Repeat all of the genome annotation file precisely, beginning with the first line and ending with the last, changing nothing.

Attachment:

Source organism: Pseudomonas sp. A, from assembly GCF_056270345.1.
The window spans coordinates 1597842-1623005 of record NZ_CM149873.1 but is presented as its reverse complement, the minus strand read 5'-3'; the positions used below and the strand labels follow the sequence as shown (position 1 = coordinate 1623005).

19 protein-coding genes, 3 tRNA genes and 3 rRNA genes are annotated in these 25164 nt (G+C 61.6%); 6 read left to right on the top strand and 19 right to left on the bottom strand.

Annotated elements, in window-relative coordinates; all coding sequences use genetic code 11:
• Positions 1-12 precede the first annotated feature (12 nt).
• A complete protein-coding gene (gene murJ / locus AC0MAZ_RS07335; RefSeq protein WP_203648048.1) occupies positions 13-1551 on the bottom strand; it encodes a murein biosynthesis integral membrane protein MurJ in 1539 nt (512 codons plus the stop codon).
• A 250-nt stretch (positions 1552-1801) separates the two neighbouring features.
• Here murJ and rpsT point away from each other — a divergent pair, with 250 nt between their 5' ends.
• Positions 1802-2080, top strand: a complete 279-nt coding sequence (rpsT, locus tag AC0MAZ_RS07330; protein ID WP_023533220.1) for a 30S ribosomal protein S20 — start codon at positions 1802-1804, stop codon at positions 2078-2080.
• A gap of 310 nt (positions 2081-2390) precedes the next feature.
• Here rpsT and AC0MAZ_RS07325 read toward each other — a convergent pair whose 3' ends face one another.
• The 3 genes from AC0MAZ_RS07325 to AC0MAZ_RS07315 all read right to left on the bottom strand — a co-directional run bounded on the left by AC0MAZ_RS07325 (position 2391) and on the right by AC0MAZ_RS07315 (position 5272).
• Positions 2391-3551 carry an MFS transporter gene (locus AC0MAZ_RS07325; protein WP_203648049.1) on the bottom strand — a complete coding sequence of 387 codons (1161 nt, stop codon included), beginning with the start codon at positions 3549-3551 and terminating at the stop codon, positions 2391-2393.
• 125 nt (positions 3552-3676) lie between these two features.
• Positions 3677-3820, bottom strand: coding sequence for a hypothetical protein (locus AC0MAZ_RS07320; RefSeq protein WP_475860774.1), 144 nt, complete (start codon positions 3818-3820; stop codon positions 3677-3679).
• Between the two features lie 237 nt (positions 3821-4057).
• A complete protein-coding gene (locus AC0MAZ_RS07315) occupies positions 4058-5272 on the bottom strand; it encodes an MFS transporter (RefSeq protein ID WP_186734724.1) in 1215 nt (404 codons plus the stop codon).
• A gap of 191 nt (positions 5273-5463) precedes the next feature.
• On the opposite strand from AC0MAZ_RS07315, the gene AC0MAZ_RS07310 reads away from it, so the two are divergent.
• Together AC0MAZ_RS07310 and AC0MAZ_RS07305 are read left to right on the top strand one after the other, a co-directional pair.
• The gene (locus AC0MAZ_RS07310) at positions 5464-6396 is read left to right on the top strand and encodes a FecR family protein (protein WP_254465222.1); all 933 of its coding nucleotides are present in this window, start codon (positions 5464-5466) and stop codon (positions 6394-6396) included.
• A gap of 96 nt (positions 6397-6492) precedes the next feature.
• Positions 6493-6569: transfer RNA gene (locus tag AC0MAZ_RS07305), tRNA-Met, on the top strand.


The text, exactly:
Source organism: Pseudomonas sp. A, from assembly GCF_056270345.1.
The window spans coordinates 1597842-1623005 of record NZ_CM149873.1 but is presented as its reverse complement, the minus strand read 5'-3'; the positions used below and the strand labels follow the sequence as shown (position 1 = coordinate 1623005).

19 protein-coding genes, 3 tRNA genes and 3 rRNA genes are annotated in these 25164 nt (G+C 61.6%); 6 read left to right on the top strand and 19 right to left on the bottom strand.

Annotated elements, in window-relative coordinates; all coding sequences use genetic code 11:
• Positions 1-12 precede the first annotated feature (12 nt).
• A complete protein-coding gene (gene murJ / locus AC0MAZ_RS07335; RefSeq protein WP_203648048.1) occupies positions 13-1551 on the bottom strand; it encodes a murein biosynthesis integral membrane protein MurJ in 1539 nt (512 codons plus the stop codon).
• A 250-nt stretch (positions 1552-1801) separates the two neighbouring features.
• Here murJ and rpsT point away from each other — a divergent pair, with 250 nt between their 5' ends.
• Positions 1802-2080, top strand: a complete 279-nt coding sequence (rpsT, locus tag AC0MAZ_RS07330; protein ID WP_023533220.1) for a 30S ribosomal protein S20 — start codon at positions 1802-1804, stop codon at positions 2078-2080.
• A gap of 310 nt (positions 2081-2390) precedes the next feature.
• Here rpsT and AC0MAZ_RS07325 read toward each other — a convergent pair whose 3' ends face one another.
• The 3 genes from AC0MAZ_RS07325 to AC0MAZ_RS07315 all read right to left on the bottom strand — a co-directional run bounded on the left by AC0MAZ_RS07325 (position 2391) and on the right by AC0MAZ_RS07315 (position 5272).
• Positions 2391-3551 carry an MFS transporter gene (locus AC0MAZ_RS07325; protein WP_203648049.1) on the bottom strand — a complete coding sequence of 387 codons (1161 nt, stop codon included), beginning with the start codon at positions 3549-3551 and terminating at the stop codon, positions 2391-2393.
• 125 nt (positions 3552-3676) lie between these two features.
• Positions 3677-3820, bottom strand: coding sequence for a hypothetical protein (locus AC0MAZ_RS07320; RefSeq protein WP_475860774.1), 144 nt, complete (start codon positions 3818-3820; stop codon positions 3677-3679).
• Between the two features lie 237 nt (positions 3821-4057).
• A complete protein-coding gene (locus AC0MAZ_RS07315) occupies positions 4058-5272 on the bottom strand; it encodes an MFS transporter (RefSeq protein ID WP_186734724.1) in 1215 nt (404 codons plus the stop codon).
• A gap of 191 nt (positions 5273-5463) precedes the next feature.
• On the opposite strand from AC0MAZ_RS07315, the gene AC0MAZ_RS07310 reads away from it, so the two are divergent.
• Together AC0MAZ_RS07310 and AC0MAZ_RS07305 are read left to right on the top strand one after the other, a co-directional pair.
• The gene (locus AC0MAZ_RS07310) at positions 5464-6396 is read left to right on the top strand and encodes a FecR family protein (protein WP_254465222.1); all 933 of its coding nucleotides are present in this window, start codon (positions 5464-5466) and stop codon (positions 6394-6396) included.
• A gap of 96 nt (positions 6397-6492) precedes the next feature.
• Positions 6493-6569: transfer RNA gene (locus tag AC0MAZ_RS07305), tRNA-Met, on the top strand.